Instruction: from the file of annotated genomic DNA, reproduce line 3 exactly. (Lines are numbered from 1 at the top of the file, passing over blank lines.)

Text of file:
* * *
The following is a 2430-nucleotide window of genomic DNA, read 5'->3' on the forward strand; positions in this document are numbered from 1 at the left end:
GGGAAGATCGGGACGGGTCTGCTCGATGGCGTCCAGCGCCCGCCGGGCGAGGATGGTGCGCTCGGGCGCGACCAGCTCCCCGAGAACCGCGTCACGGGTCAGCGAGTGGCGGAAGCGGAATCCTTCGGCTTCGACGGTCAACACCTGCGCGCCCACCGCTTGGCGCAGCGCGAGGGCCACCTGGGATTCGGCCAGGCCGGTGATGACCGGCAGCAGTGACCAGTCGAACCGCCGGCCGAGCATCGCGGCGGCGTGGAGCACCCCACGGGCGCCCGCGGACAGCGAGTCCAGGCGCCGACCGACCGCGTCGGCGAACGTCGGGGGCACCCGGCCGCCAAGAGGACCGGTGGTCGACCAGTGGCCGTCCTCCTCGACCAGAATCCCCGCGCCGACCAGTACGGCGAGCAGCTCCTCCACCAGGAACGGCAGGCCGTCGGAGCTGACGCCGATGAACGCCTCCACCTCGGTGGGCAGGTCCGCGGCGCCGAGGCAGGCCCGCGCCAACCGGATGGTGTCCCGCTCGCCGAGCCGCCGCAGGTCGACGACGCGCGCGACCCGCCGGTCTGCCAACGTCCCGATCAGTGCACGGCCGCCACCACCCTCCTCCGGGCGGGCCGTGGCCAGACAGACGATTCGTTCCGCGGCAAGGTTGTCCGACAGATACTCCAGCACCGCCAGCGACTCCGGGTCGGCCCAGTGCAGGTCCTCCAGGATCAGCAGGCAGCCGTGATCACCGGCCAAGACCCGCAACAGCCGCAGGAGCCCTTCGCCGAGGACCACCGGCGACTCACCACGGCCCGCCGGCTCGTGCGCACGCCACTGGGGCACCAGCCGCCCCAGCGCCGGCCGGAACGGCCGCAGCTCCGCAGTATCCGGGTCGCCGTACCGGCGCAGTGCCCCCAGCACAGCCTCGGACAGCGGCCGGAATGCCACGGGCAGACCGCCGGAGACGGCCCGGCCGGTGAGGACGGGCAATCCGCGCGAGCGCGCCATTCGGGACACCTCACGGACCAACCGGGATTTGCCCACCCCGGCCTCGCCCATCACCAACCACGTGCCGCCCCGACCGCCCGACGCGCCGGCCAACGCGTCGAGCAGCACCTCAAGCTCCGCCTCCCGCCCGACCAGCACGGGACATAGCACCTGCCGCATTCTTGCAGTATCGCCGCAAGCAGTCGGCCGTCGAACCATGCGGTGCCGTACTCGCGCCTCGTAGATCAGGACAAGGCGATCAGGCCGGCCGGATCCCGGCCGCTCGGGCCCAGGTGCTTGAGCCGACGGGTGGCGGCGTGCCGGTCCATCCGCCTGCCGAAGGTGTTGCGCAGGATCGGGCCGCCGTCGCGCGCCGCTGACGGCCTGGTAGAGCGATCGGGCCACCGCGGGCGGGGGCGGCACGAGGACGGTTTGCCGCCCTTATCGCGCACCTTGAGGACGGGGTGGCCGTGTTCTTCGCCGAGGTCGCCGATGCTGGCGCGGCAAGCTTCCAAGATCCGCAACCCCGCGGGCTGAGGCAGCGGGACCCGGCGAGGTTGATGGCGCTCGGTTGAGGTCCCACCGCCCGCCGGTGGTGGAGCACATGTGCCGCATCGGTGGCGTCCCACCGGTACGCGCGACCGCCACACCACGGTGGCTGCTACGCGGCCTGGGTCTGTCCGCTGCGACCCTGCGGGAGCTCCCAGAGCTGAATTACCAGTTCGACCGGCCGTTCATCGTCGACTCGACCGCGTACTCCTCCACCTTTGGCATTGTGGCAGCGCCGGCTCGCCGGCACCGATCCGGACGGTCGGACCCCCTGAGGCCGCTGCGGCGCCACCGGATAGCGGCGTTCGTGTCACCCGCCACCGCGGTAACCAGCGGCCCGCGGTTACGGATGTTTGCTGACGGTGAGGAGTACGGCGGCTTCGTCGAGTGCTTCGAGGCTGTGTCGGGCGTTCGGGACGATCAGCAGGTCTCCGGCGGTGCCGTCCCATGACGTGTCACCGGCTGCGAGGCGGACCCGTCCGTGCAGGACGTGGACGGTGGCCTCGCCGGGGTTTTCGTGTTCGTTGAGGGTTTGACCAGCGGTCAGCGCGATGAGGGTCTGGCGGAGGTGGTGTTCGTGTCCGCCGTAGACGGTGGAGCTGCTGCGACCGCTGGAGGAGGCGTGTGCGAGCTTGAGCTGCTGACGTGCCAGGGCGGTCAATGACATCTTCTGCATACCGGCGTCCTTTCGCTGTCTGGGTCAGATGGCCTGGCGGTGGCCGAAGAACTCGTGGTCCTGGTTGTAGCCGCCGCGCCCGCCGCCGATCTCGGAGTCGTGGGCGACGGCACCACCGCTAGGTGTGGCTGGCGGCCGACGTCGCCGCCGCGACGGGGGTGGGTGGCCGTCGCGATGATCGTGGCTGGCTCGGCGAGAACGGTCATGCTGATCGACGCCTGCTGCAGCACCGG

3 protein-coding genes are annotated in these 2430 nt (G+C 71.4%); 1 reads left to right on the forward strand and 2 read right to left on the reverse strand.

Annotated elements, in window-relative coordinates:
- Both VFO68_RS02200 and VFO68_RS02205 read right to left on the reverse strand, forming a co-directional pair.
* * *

3 protein-coding genes are annotated in these 2430 nt (G+C 71.4%); 1 reads left to right on the forward strand and 2 read right to left on the reverse strand.